BOE Gives Go-Ahead For SoRo, Bethel Merger

Front Page / Sep. 7, 2017 9:05am EDT

By Sandy Vondrasek

Six White River Valley towns are engaged in full-tilt school merger planning, as Act 46’s November 30 deadline approaches.

Mergers and other so-called “alternative structures” may be taken to the state after that date, but those districts will not be eligible to collect the financial incentives written into the law.

Study committees in two pairs of towns—Rochester and Stockbridge, and Chelsea and Tunbridge—are now pushing to finalize their respective merger proposals, so that they can be approved by the state Board of Education (BOE) and by voters before the November 30 deadline.

Another proposal, one that would merge Bethel and Royalton into a PreK-12 district, just got its BOE approval; an October 24 vote in the two towns is planned. These are all second-round proposals, taken up after earlier merger plans were torpedoed by “no” votes in some of the towns.

Bethel & Royalton

Last Wednesday, as expected, the BOE formally approved a new plan to merge the Bethel and Royalton systems into one district. This plan calls for a high school in South Royalton and a middle school in Bethel, with students PreK-5 educated in their hometown schools.

The Bethel and Royalton Act 46 Study Committee, which developed and presented the plan to the BOE, plans to hold a series of informational hearings on the plan in each of the towns, prior to the October 24 vote.

The Bethel and Royalton Study Committee meets next on Monday, Sept. 11, at 6 p.m. in Bethel. Information about the plan, including the presentation before the BOE last week, may be found on the Facebook group, Bethel & Royalton School Merger Discussion.

Chelsea & Tunbridge

On Tuesday night, a new Chelsea and Tunbridge Study Committee finished modifying an earlier merger plan that had been initially okayed by voters in both towns, but then defeated in a Tunbridge re-vote.

According to Kathy Galluzzo, a member of the committee and the chair of the Tunbridge board, the revised merger makes it harder to close a school in either of the two towns.

In the old merger plan, the one rejected by Tunbridge, a school could be closed by a majority vote of the joint board, with three representatives from each town. The new articles specify that the board and the voters of the town in question would both have to approve the closure in majority votes.

Galluzzo said the new plan also delays the start-up of a combined middle school. Whereas the first plan indicated that the two-town district would operate a middle school in Chelsea, the new plan directs the joint board to “explore” a joint middle school during the district’s first year of operation.

Like the first proposal, the plan calls for the merged district to educate students PreK-8, and to tuition out grades 9-12.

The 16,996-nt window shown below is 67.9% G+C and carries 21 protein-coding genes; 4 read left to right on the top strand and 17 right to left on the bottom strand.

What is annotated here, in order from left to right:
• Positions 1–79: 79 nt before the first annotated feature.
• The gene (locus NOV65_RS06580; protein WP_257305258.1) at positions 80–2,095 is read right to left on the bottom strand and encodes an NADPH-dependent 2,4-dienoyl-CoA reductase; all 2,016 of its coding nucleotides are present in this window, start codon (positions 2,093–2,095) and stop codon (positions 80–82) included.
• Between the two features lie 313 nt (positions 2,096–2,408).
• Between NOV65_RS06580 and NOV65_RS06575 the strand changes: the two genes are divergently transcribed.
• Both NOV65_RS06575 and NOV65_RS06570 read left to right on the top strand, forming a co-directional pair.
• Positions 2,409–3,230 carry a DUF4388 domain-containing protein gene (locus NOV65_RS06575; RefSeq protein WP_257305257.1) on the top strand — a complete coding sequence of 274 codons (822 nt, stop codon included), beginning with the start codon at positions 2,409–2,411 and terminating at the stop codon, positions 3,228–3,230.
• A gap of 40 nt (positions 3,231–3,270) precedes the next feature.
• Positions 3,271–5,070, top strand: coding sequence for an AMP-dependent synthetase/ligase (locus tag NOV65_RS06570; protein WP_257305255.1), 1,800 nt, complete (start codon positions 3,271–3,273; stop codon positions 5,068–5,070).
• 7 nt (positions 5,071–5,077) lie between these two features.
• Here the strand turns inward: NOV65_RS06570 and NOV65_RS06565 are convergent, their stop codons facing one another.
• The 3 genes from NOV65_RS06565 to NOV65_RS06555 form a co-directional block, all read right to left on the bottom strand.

The Tunbridge and Chelsea School Boards will review the modified merger plan tonight, Thursday. Galluzzo said she anticipates the boards will approve the plan—two board members from each town sit on the study committee—but if necessary, the study committee will meet again Friday to consider any feedback from the boards.

She said that the committee hopes the BOE will review and approve the plan at its September 20 meeting. Assuming the BOE signs off on the plan, a vote would be held in the two towns on November 7.

If the BOE and voters approve this plan, Galluzzo pointed out, the new joint board must immediately begin work on a budget for the new district, which would begin operations in July 2018.

Rochester & Stockbridge

Stockbridge, which had initially been an outlier with no natural merger partner, is now working with Rochester on a merger plan that calls for educating PreK-6 students at their hometown schools, and tuitioning out grades 7-12. (See page A-5 for a report on the August 30 meeting of the Rochester-Stockbridge Study Committee.)

The study committee was scheduled to meet again last night, September 6, after The Herald went to press. The agenda was to review the merger plan and decide whether or not to submit it to the Stockbridge and Rochester School Boards and then to the BOE for approval. No vote date has been set.

In response to a request from Bethel and Rochester school officials, the BOE also agreed at its August 30 meeting to revoke its earlier approval for a Bethel-Rochester merger. Those two towns had hastily put together a “Plan B” merger proposal in the spring, when hopes for a three-town merger were dashed by a “no” vote in Royalton.

Other Towns

The towns noted above represent six of the 10 towns in the White River Valley Supervisory Union.

The Strafford and Sharon school districts are planning to submit their “alternative structure” proposals to the BOE early next year. Both towns had explored a number of merger options, but never found a suitable partner.

Last spring, voters in Hancock and Granville approved merging into one “non-operating” district that tuitions out all of its students. The viability of this small merger, however, is dependent on its existing “side-by-side” with at least one other district, and that district must be one that offers PreK-12 education.

Other merger plans, including those for Chelsea and Tunbridge and for Rochester and Stockbridge, would likely also need a PreK-12 side-by-side partner. However, the BOE may be receptive, in some cases, to “stand-alone” districts.

If voters in Royalton and Bethel approve their merger plan on October 24, that PreK-12 district could serve as the foundation for a side-by-side arrangement with these other mergers.

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